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Common flavors and snake oil

Ross Graber serves as Research Director for the Marketing Operations Strategies service at SiriusDecisions. He brings over 15 years of marketing experience with focus spanning marketing measurement, demonstrating ROI, data management, process development, marketing technology, customer marketing and sales enablement. He sheds his light on measurement tools. “The web is littered with people who know best for you and your organisation. They think they know what your marketing measurement needs to be like and look like.”

But don’t be fooled, Graber says. “There’s way too much bad advice being dispensed from sources that you’d expect to be credible. Whether this advice is well intentioned or simply snake oil, b-to-b marketers need to be able to spot bad measurement advice and reject it.”

In his article Marketing Measurement Snake Oil he explains three key points which any marketer should consider when shopping for tools to measure your marketing.

 

 

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Mistakes in measuring

Measuring is knowing, people say. There’s no difference for marketingdepartments. Because when you measure your results, you measure your succes. And when you measure, you can hold people accountable.

For measuring results you need data, and there’s no lack of data nowadays. ” Customer and businessdata is more available then ever”, says Jonathan Lewis on marketingprofs.com. “But the sheer volume of data increases the chance on misunderstanding and misinterpreting it significant.”

According to Lewis there are five common errors that must be avoided when measuring results.

 

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‘Kick them out…’

Marketers need to create engaging, fun videos as part of their marketing efforts, experts say. But do you need expensive equipment, professional cameramen and editors? No, Dmitri Dragilev says. Keep it simple is his message.

But how, do you ask?

Well this is how.  “Go take over the meeting that’s going on in your conference room, kick them out and tell them it’s time to do something productive: make a video and market some products”, he says. And this is how…

 

Insight into Insights

If there was an ‘Insight’ Facebook page, it would have millions of Likes. Why have some marketers latched onto this concept tighter than a terrier with a new toy? This article explains what an insight is, why insights are essential to developing a competitive advantage, and a best practice for finding valuable customer and market insights.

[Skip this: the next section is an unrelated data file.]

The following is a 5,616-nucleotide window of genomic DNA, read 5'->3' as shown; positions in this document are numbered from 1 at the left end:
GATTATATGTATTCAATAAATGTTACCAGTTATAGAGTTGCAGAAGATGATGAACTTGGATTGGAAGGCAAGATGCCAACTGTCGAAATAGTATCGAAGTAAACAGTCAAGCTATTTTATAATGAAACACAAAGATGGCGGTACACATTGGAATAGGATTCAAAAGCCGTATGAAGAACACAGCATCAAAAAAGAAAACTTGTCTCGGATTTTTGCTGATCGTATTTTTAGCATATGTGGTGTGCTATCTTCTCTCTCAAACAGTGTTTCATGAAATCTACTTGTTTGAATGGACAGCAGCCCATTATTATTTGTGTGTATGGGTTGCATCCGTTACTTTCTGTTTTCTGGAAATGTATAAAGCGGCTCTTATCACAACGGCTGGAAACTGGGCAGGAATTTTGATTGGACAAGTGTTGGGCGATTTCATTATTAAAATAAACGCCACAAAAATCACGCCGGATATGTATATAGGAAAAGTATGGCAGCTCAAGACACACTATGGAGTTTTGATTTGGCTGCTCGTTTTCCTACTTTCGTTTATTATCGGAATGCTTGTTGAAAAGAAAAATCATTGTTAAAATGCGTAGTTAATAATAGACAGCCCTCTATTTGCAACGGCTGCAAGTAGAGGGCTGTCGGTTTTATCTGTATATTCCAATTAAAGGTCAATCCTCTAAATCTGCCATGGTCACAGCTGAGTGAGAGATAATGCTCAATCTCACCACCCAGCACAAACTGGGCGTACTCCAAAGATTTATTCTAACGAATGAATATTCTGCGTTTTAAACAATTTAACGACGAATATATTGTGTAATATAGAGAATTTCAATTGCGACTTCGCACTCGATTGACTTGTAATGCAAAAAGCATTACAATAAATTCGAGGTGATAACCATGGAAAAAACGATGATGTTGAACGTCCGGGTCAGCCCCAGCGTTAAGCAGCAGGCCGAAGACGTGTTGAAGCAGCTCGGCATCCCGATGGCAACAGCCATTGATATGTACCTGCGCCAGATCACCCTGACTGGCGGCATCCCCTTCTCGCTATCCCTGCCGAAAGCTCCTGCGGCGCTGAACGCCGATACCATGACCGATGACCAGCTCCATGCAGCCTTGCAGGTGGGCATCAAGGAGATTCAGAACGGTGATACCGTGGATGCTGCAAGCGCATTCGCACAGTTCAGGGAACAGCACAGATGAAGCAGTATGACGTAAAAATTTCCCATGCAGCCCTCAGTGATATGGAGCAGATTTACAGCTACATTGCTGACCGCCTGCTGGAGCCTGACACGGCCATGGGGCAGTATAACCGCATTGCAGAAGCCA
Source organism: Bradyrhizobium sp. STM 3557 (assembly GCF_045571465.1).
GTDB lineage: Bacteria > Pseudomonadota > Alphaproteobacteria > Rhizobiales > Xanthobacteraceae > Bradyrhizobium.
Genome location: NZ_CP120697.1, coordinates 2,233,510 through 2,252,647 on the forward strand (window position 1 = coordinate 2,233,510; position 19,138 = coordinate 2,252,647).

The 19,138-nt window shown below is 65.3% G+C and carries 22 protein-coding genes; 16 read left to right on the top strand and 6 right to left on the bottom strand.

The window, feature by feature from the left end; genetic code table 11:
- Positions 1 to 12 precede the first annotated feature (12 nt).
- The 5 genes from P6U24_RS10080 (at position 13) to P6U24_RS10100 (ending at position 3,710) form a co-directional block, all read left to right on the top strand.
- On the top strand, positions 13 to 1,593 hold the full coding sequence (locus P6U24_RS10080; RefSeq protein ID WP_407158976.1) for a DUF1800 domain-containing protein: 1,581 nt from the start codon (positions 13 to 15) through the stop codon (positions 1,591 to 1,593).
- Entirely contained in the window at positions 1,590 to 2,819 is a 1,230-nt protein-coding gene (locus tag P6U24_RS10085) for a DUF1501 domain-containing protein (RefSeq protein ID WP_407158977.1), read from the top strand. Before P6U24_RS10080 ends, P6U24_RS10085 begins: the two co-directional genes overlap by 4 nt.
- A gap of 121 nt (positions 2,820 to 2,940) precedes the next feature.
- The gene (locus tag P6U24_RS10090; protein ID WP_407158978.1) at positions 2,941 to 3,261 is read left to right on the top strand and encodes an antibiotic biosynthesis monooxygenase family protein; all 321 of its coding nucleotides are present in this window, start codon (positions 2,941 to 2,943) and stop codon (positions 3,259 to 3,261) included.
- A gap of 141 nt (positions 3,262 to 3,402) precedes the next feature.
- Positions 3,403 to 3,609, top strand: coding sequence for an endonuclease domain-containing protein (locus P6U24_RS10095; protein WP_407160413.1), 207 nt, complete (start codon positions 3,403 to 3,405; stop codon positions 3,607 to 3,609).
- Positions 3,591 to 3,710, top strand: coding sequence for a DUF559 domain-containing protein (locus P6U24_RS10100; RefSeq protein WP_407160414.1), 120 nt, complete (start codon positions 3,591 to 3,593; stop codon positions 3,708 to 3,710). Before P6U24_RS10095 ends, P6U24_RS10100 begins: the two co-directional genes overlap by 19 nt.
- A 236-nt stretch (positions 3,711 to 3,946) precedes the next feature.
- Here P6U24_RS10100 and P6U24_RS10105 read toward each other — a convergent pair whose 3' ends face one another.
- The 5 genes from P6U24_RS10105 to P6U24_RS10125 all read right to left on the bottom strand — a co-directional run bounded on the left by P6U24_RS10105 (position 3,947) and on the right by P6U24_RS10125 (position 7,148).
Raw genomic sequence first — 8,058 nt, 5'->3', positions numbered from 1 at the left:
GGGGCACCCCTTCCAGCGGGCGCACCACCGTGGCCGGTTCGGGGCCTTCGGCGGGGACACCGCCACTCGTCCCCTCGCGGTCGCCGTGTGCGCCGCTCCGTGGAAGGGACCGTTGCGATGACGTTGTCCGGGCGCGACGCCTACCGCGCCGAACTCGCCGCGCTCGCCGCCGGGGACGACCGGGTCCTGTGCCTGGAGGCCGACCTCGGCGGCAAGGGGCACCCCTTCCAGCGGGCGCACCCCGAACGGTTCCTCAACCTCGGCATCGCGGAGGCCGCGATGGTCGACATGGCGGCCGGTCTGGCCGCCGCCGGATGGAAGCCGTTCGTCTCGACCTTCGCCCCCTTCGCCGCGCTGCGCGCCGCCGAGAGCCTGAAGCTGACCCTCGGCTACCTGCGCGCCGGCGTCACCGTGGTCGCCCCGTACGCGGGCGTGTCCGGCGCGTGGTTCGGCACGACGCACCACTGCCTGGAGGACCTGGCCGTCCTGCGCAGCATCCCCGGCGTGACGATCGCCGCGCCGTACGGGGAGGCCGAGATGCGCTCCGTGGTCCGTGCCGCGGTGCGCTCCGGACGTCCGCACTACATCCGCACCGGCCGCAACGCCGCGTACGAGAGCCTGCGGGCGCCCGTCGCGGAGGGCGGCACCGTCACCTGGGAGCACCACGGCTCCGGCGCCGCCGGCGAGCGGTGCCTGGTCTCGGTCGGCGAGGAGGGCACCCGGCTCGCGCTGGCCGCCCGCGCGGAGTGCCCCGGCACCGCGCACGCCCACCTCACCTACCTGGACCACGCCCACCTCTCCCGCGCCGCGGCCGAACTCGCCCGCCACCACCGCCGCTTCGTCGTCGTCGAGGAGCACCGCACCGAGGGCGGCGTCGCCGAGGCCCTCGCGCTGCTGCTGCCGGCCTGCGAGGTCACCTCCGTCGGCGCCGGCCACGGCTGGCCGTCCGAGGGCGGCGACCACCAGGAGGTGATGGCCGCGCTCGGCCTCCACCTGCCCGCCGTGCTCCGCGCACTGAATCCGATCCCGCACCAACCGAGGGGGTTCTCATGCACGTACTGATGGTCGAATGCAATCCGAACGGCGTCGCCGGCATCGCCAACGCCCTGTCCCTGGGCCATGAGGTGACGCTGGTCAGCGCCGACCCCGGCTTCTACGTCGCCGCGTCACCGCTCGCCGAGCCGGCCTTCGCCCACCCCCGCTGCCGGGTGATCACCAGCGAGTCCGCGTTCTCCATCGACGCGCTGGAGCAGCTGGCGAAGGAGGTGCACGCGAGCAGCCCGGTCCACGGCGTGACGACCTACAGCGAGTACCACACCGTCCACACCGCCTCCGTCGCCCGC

What is an Insight?
Kieron Monahan of Arnold Worldwide offered one of the best definitions for insight that I’ve ever heard:

a surprising truth that makes you think again.

Insights are more than an observation; they are a discovery gleaned from the data and facts we collect. Insights serve a variety of purposes from sparking the innovation of new products to driving the delivery of a better customer experience.  Read More…

Organizational Politics Get In The Way Of BPM

Organizational politics are emerging as a challenge, and through 2016 they will prevent at least one-third of business process management (BPM) efforts progressing from one-off projects to enterprisewide adoption, according to Gartner, Inc. The prediction is based on a Gartner survey conducted in the fourth quarter of 2011 among 157 BPM professionals.

Elise Olding, research director at Gartner, said:

BPM is frequently successful when applied to one-off projects at a departmental level with significant benefits. However, when it comes to scaling this success up to cross-departmental programs that require collaboration and shared metrics, or that institutionalize BPM throughout the organization, efforts often stall.

For any BPM initiative to progress beyond simple process improvement projects of limited scope, efforts must be made to understand the organization’s politics, and disciplined efforts undertaken to address them.

Olding:

It’s up to the business process champion, sponsor or business process director to talk to stakeholders in order to understand and document their thoughts and positions, and so determine the best way of adapting the program.